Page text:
Message from Ms Audrey Azoulay, Director-General of UNESCO, for the International Geodiversity Day
10/06/2022

UNESCO calls on the international community to galvanize the potential of geological sciences – and view familiar landscapes through fresh eyes.

The Mascot of CCTV's 2023 Spring Festival Gala, Rabbit Yuanyuan, is based on the fossil Mimotona wana discovered in Tianzhushan UNESCO Global Geopark
Pubdate:1/3/2023 TuesdayCategory:Geopark News

The mascot of the 2023 Spring Festival Gala of the China Central Radio and Television Station, the image of Rabbit Yuanyuan with fluffy and plush shape, lively and healing attitude, and large, layered eyes, is taken from the fossil Mimotona wana (about 60-62 million years old) found by scientists from the Institute of Vertebrate and Paleoanthropology of the Chinese Academy of Sciences (hereinafter referred to as the Institute of Vertebrate Paleontology) in the southern part of Tianzhushan UNESCO Global Geopark. The fossil Mimotona wana is an ancestral species of Lagomorpha and suggests an important clue to a classic scientific question in the study of Lagomorpha over the past 300 years.


I. The characteristics of rabbits

Whenever we see rabbits, they always look busy and they are constantly chewing their food all the time. This is because a rabbit's incisors grow constantly. If they cannot grind their teeth sufficiently, the incisors will grow outwards rapidly and the overgrown incisors will prevent the rabbit's lips from closing and prevent them from eating properly, which can lead to death in serious cases. For rabbits, they are grinding their teeth with their lives. And for scientists, the pair of incisors is also quite important, a feature that distinguishes rabbits from other mammals. However, among mammals with large incisors that grow throughout their lives, apart from rabbits there are also rats, so rabbits and rats have always been thought to be closely related.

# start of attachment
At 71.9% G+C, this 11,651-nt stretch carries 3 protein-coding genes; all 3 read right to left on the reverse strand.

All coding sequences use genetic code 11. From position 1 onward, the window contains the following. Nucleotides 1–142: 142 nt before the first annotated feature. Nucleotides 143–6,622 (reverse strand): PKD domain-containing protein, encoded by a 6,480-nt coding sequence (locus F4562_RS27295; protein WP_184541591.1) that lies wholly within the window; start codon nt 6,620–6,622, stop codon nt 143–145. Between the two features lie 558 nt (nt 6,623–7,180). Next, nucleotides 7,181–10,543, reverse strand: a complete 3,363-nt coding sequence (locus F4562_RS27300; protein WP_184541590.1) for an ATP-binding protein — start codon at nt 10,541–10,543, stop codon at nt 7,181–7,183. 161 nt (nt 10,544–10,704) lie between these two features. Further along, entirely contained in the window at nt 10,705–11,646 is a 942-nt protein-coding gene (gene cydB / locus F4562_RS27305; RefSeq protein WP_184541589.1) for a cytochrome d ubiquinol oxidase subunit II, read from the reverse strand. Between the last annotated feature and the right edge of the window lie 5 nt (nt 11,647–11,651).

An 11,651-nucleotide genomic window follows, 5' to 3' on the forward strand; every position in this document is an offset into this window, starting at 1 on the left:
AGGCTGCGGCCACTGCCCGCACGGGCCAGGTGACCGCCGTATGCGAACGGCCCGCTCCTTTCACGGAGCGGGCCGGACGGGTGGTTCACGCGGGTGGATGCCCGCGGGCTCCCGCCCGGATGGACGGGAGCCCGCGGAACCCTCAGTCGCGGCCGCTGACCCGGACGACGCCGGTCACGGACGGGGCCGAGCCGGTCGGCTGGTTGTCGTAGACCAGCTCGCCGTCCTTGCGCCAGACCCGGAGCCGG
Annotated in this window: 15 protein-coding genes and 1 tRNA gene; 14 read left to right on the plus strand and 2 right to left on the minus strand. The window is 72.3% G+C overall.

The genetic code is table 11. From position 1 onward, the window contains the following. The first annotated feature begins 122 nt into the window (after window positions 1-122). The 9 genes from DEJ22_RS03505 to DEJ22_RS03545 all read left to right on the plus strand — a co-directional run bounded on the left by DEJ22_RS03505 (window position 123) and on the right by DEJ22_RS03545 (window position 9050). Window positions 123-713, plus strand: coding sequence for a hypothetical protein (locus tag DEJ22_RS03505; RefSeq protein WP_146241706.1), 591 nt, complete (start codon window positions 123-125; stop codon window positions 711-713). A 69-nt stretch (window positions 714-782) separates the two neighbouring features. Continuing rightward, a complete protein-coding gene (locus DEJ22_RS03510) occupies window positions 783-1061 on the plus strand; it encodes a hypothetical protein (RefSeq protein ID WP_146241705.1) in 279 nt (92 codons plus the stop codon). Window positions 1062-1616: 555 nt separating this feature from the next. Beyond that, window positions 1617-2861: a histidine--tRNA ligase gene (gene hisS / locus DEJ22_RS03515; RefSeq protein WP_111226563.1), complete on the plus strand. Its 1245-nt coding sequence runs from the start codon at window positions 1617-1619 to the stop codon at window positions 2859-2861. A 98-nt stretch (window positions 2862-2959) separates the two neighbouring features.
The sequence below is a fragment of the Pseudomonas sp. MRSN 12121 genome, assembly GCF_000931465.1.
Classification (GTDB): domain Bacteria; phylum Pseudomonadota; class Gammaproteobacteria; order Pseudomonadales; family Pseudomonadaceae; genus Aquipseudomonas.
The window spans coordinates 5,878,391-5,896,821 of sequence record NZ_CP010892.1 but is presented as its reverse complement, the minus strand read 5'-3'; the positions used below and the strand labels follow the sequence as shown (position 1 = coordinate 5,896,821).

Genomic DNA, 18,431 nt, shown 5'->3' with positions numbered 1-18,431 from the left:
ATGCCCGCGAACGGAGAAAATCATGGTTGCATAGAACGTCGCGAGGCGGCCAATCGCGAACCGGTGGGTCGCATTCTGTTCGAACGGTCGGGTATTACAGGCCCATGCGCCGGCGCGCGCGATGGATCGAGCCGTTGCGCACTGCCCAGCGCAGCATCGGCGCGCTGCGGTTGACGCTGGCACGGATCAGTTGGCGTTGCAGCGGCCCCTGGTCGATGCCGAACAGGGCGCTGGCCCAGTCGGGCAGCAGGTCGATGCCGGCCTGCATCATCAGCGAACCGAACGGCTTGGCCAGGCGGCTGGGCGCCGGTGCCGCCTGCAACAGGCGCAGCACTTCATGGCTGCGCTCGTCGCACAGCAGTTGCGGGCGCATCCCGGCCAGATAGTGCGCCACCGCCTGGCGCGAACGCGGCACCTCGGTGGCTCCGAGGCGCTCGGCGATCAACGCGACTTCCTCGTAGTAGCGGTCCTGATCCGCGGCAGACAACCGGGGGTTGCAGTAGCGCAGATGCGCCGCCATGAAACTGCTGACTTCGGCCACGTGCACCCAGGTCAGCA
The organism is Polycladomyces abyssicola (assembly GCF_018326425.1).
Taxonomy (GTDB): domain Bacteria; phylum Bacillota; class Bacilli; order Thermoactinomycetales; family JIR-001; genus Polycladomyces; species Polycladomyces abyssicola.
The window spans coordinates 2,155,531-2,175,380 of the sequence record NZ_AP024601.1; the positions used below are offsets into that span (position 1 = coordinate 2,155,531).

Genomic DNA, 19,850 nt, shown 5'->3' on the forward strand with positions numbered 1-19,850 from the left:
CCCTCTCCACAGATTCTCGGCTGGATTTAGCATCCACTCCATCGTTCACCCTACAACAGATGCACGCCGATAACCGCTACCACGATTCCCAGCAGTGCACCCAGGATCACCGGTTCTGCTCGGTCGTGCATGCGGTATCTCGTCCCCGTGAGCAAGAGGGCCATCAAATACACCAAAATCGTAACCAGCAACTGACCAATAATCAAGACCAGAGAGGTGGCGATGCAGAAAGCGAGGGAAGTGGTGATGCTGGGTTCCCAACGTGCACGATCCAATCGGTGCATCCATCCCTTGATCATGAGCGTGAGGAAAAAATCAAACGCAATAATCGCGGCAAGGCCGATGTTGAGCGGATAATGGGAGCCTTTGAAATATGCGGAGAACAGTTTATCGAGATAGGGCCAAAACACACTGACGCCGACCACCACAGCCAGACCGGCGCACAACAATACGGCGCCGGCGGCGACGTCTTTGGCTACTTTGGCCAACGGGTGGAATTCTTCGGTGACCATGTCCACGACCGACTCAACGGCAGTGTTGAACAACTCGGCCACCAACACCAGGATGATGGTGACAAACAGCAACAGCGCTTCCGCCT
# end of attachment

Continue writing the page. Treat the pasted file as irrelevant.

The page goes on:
As early as 1735, the biologist Linnaeus, the founder of modern taxonomy, included rabbits and rats together as rodents. It was not until 200 years later that scientists began to point out the differences in the morphology of the incisors of rabbits and rats, and that the Lagomorpha had a pair of small incisors hidden near the large incisors in the upper jaw, which were clearly more complex than those of rodents. Not only that, more and more scholars searched for more differences between the two, turning to the suggestion that rabbits and rats are not related to each other. This debate, which lasted nearly 100 years, led to one of the classic scientific questions in the history of rabbit studies: where in the evolutionary history of life does the rabbit fit into the great mammalian tree? The only way to find out how the rabbit originated and whether it is related to rodents is to look for clues in fossils.


II. The origin of rabbits

In order to solve this centuries-old puzzle, paleontological predecessors have visited many fossil strata around the world. Since the 1960s, the Chinese Academy of Sciences (CAS) have organized a large-scale expedition to the "Red Formation" in southern China and discovered a mammalian fauna unique to Asia in the Paleocene strata, which provided an opportunity to explore the origins of rodents and rabbits. In the 1970s, a field team from the Institute of Vertebrate Paleontology discovered two important fossil skulls with large incisors (Early Paleocene, about 60-62 million years ago) in Qianshan, Anhui Province (the site of Tianzhushan UGGp). After research by Mr. Li Chuankui, a paleomammalogist and researcher of the Institute of Vertebrate Paleontology in China, the fossils were named Mimotona wana and Heomys orientalis, which are respectively the ancestral species of Lagomorpha and the ancestral species of rodents, and they are proven to be of the same origin.


The mascot Rabbit Yuanyuan not only embodies the meaning and beauty of the traditional Chinese zodiac sign of the rabbit, but also shines a light on the outstanding scientific achievements and the tenacity of Chinese scientists.

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